RV Internet Setup: Working From Our RV

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This post is sponsored by Camping World. All opinions are my own.

When we first started RVing during the pandemic to go see high-risk family members, we knew working from our RV would be necessary. We needed a reliable internet connection that would allow us to work remotely from our RV while we traveled across the country. But we had ZERO clue how to set up our RV internet and make that happen.

Fast forward to weeks and months of research, when we finally got settled with much more reliable RV wifi options. It definitely took some trial and error to figure out what would work best for our family to create our RV office! But we managed to figure out internet access for our RV that has served us well and allowed us to work remotely from the road.

The two most important parts of our best RV internet options for working from an RV in the US are getting a good signal, and then making sure that signal is as strong and reliable as possible. Here’s how we’ve made those things work, including the products that have been helpful from Camping World and elsewhere. I hope our tips for our RV internet setup are helpful to you, as well!

Working from an RV

The Best RV Internet Setup for Working From an RV

Mobile Internet Solution for RV Remote Workers

When you are on the road working from an RV, you’ll use a lot of data! So unlimited data plans for internet in your RV has been necessary for us. Even without streaming videos online over data, working remotely with just a few video calls per day can easily add up to 50gb/month. Paying piecemeal for a data plan can really add up fast so having unlimited RV internet is key. Some carriers may even allow you to update your data plan for a specific time period. Just give them a call when you know you’ll be working from your RV. They may allow you to upgrade to an unlimited cellular data plan for however long you’ll be on the road.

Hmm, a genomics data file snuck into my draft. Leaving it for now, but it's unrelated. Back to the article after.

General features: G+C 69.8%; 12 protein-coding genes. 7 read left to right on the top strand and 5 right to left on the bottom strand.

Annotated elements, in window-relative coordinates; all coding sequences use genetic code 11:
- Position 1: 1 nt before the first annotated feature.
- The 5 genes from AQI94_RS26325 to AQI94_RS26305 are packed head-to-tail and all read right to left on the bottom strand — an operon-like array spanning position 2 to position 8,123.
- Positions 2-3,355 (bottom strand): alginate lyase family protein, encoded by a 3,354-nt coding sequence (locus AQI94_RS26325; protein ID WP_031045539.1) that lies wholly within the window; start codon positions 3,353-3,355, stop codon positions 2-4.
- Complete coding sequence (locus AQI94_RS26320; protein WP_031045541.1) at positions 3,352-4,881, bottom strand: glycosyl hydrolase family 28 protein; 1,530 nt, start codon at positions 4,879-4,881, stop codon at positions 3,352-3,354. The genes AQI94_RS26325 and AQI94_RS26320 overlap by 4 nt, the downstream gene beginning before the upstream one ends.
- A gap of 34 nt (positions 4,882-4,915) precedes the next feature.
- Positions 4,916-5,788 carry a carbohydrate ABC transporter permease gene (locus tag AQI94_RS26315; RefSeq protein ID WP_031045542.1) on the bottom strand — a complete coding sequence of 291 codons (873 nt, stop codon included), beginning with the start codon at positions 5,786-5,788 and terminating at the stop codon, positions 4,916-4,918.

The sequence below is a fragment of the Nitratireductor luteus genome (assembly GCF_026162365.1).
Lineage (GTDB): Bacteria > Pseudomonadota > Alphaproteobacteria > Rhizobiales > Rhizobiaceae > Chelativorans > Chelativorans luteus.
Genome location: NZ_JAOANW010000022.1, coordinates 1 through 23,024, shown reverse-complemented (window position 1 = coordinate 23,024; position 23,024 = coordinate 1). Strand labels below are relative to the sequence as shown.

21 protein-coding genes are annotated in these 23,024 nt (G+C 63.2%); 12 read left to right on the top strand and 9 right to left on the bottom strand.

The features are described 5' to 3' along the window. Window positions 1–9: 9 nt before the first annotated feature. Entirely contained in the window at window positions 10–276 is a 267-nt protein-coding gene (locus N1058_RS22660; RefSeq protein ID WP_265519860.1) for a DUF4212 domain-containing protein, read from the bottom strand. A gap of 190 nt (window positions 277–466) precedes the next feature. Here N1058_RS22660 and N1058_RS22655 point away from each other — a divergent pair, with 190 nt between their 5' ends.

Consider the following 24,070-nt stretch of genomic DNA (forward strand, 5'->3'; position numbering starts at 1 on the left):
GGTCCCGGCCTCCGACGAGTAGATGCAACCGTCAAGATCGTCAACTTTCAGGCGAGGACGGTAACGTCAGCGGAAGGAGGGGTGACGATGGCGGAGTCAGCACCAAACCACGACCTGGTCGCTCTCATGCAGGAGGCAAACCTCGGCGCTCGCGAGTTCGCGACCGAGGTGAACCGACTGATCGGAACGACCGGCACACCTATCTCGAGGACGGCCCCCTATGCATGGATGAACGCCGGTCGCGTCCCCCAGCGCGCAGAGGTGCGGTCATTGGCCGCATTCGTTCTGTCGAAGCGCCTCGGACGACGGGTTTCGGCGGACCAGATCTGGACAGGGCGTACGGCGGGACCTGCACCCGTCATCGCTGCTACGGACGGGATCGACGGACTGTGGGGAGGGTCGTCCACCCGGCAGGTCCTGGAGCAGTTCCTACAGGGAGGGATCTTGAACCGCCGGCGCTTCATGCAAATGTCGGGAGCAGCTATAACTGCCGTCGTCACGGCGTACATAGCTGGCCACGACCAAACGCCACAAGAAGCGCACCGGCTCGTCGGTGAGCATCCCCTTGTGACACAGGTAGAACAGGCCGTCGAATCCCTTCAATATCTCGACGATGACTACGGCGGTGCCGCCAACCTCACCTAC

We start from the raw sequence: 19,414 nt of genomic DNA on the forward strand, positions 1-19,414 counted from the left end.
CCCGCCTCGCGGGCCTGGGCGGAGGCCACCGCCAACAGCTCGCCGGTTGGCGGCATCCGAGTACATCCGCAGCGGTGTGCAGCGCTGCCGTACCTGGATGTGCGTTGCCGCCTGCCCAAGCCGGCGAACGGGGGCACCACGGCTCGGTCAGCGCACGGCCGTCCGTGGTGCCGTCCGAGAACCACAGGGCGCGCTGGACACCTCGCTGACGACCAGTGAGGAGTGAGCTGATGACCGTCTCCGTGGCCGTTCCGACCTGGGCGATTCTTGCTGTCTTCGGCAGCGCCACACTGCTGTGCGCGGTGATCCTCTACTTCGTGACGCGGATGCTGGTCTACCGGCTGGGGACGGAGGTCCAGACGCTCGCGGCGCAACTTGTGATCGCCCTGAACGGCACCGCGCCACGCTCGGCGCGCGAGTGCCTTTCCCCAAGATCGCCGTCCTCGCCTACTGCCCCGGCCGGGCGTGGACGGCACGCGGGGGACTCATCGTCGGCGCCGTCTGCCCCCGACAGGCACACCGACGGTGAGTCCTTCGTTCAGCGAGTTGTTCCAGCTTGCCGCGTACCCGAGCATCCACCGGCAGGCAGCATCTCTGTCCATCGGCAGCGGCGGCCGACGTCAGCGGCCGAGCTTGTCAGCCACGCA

Multiple Options of WIFI for RV Office

Different providers are strong in different areas of the US, so it can be helpful to have more than one RV internet plan options if possible. Google Fi is one plan that automatically draws on the strongest cell phone tower near you regardless of who the provider is. But in our experience, pulling from Google Fi is not quite as strong as having that plan itself. For instance, if you’re pulling from a Verizon tower on Google Fi, it doesn’t seem as strong of an internet connection as having a Verizon RV internet plan. But it can still be useful if, for instance, you only have a T-Mobile cellular data plan. In that case, Google Fi has the ability to pull from both carriers, though perhaps more weakly.

That’s why, when RV traveling with more than one person working, it can make sense to get data plans on different carriers. If you are considering getting a wifi mobile hotspot device, in addition to your current cell phone line, consider a new carrier. That will help diversify your options of using cellular data when you’re in the woods.

Research RV Mobile Internet Signal Strength

Before heading to a campground or RV park, we always like to research the coverage strength for different carrier data plans there to check our level of internet connectivity. Opensignal.com can tell you what your expected cell phone signal will be in a given location based on crowdsourced data. If you’re camping and plan to work remotely, Campendium is one of our favorite RV camping apps. The app itself is free, but paying the $20/year subscription unlocks cell phone data coverage information for your specific carrier at different campgrounds and RV parks.

Mobile Hotspot Device

Some RVers with remote jobs prefer to have a separate mobile hotspot device and plan for internet access. While we’ve found our cellphone data plans to be the most service and cost effective, this post has a bunch of options if you’d like tips for the best internet in an rv with a specific mobile hotspot wi fi device. The top ones they mention are this AT&T one and this Verizon one. This GlocalMe one also has great reviews and is powerful.

RV Internet setup

Increasing Your RV Wifi Signal Strength with a Cellular Booster